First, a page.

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Insurers want tweaks to client-first duty

Insurance companies have given the exposure draft of the new financial advice legislation a tentative nod of approval, but want changes to the duty it imposes for advisers to put a client's interests first.

Thursday, May 25th 2017, 6:00AM 1 Comment

by Susan Edmunds

Nadine Tereora of Fidelity Life

In submissions on the Financial Services Legislation Amendment Bill, insurers acknowledged there was more disruption ahead for the sector.

“Change won’t be easy,” AMP said. “Legislative overhauls in financial services have continually and significantly disrupted the industry in recent years. However, changes are needed because there are deficiencies in the current regime. Without such changes professionalising advice and improving consumer outcomes won’t happen.”

Sovereign said the new regime should improve the financial services landscape. “We note that the proposed changes are likely to cause disruption to the industry. However, we are confident that through regular government consultation and engagement with the market, the final legislation will result in an industry that meets customer objectives by improving capabilities, standards, and support mechanisms.”

The insurers took issue with the wording of the client-first obligations that will apply to all advisers. Until now, it has been the first standard in the code of conduct for AFAs. RFAs have not been bound by it.

AMP said, as written, it could have unintended outcomes.

“Ensuring that an adviser’s advice is not materially influenced may be very hard to prove definitively, given the levels of commission provided by many product manufacturers of life and health insurance products particularly.”

It said, because advisers would earn more by replacing a policy rather than amending it, a recommendation to replace almost always involved material influence. “It is arguably an impossibly high bar to demonstrate that that wasn’t the case, particularly in cases where the client benefit is modest and risks from the move are uncertain. Clarity on ‘client interests first’ we believe is required, including clearer drafting and subsequently specific guidance and examples. Relying on enforcement and/or trial and error learning would create a lot of uncertainly.”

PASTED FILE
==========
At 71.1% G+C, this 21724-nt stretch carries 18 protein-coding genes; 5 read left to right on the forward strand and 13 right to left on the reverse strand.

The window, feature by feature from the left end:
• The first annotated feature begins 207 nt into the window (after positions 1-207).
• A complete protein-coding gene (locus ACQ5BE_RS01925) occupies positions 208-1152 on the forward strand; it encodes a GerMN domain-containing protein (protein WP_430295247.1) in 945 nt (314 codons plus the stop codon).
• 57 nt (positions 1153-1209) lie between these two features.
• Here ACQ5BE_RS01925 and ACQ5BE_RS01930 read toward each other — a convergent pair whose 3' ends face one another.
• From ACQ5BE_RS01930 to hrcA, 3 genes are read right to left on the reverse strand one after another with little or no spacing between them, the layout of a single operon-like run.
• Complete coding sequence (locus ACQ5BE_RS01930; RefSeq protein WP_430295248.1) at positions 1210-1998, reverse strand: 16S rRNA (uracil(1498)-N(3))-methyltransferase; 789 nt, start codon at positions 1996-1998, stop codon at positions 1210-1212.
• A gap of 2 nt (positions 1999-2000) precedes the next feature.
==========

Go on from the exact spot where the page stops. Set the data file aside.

AIA said the duty should be limited to the nature and scope of the advice. “Without this limitation, a general duty to put the client’s interests first could potentially require the adviser to go outside the agreed scope and offer other products or services if that is in the best interests of the client even if the client is seeking advice on only one particular product. This would not be possible where a financial advice provider, financial adviser or financial advice representative had only a limited range of products available to them.”

Partners said the obligation was too narrow and should not only apply when there was a potential conflict of interest. It said the duty to put a client’s interests first should apply any time a market participant decided whether to offer advice or to sell a product without advice.

Fidelity Life said it supported consumer interests being made paramount. “We believe consumers should be readily able to obtain independent financial advice through competent financial advisers who are held to a high standard of ethical behaviour. While we support the Bill being technology neutral, the value of a relationship with someone whom you trust and who operates professionally, should be reflected in the draft legislation.”

Partners also called for tighter rules around replacement business.

“We submit that financial advice must be required when a financial advice provider recommends that a retail client replace a financial product he or she already holds with a substitute financial product. This is because the client faces a heightened risk in these instances. In these situations, a financial services provider should not be permitted to sell a financial product to a retail client unless the retail client proactively and expressly refuses advice, and signs a document to that effect. This will address the risk that financial advice products are often similar, but with important differences that are difficult to detect. Unless product documentation is compared by an expert, there is a risk that retail clients will not make fully informed decisions, and be in a worse position with a substitute product.”

Nadine Tereora, of Fidelity Life, said access to independent financial advice was important to address the under-insurance problem in New Zealand.

“Independent financial advice has significant benefits for the financial health and well-being of New Zealanders. Financial advisers form long term relationships with clients, ensuring they have adequate insurance protection as their circumstances change over time, helping them at claims time and promoting and improving financial literacy.”

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Comments from our readers

On 26 May 2017 at 8:50 pm paulgogol said:
Curious to see Partners Life seeking a tightening of replacement rules after seeding its business with business rolled from OnePath. Irony aside, good on them for addressing the key risk to clients - loss of coverage due to inappropriate replacement.

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